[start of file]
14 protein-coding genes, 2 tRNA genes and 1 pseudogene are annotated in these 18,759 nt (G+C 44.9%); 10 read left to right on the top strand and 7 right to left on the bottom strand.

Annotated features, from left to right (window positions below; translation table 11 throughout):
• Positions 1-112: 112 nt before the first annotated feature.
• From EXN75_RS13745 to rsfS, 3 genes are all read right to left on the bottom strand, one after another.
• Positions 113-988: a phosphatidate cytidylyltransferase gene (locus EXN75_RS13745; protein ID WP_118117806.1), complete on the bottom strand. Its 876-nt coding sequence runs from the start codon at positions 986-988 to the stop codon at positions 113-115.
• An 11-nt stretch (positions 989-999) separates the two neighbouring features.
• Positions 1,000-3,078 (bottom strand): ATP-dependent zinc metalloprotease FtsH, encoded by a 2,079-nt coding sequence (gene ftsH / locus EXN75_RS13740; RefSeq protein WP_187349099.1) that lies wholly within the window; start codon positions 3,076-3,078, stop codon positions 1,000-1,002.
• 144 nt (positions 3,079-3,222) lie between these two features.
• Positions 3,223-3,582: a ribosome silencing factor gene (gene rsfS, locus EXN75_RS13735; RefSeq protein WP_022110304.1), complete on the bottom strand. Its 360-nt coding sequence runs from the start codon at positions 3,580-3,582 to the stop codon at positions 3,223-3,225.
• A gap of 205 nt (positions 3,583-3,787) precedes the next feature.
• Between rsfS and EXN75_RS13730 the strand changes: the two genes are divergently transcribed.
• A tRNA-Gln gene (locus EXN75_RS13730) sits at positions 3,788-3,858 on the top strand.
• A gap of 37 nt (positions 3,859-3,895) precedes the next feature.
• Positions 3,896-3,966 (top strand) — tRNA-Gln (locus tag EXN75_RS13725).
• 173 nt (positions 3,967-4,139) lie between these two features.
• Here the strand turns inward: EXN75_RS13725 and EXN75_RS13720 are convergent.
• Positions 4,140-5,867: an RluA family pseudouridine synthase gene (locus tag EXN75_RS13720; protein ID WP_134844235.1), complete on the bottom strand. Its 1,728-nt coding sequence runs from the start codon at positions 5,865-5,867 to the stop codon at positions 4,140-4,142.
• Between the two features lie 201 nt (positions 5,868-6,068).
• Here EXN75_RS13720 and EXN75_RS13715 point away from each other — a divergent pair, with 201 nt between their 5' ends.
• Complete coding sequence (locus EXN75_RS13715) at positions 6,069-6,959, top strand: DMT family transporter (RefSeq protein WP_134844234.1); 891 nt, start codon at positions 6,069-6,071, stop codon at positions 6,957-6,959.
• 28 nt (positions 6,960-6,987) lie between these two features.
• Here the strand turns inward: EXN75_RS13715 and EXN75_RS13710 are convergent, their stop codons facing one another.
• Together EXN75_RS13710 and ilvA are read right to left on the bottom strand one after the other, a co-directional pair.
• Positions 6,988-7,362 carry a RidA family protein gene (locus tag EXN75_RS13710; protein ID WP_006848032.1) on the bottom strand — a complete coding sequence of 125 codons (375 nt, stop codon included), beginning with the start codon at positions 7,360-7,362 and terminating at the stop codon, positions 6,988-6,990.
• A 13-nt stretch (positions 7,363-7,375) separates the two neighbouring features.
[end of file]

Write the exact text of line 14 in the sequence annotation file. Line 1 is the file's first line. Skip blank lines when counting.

• Positions 3,896-3,966 (top strand) — tRNA-Gln (locus tag EXN75_RS13725).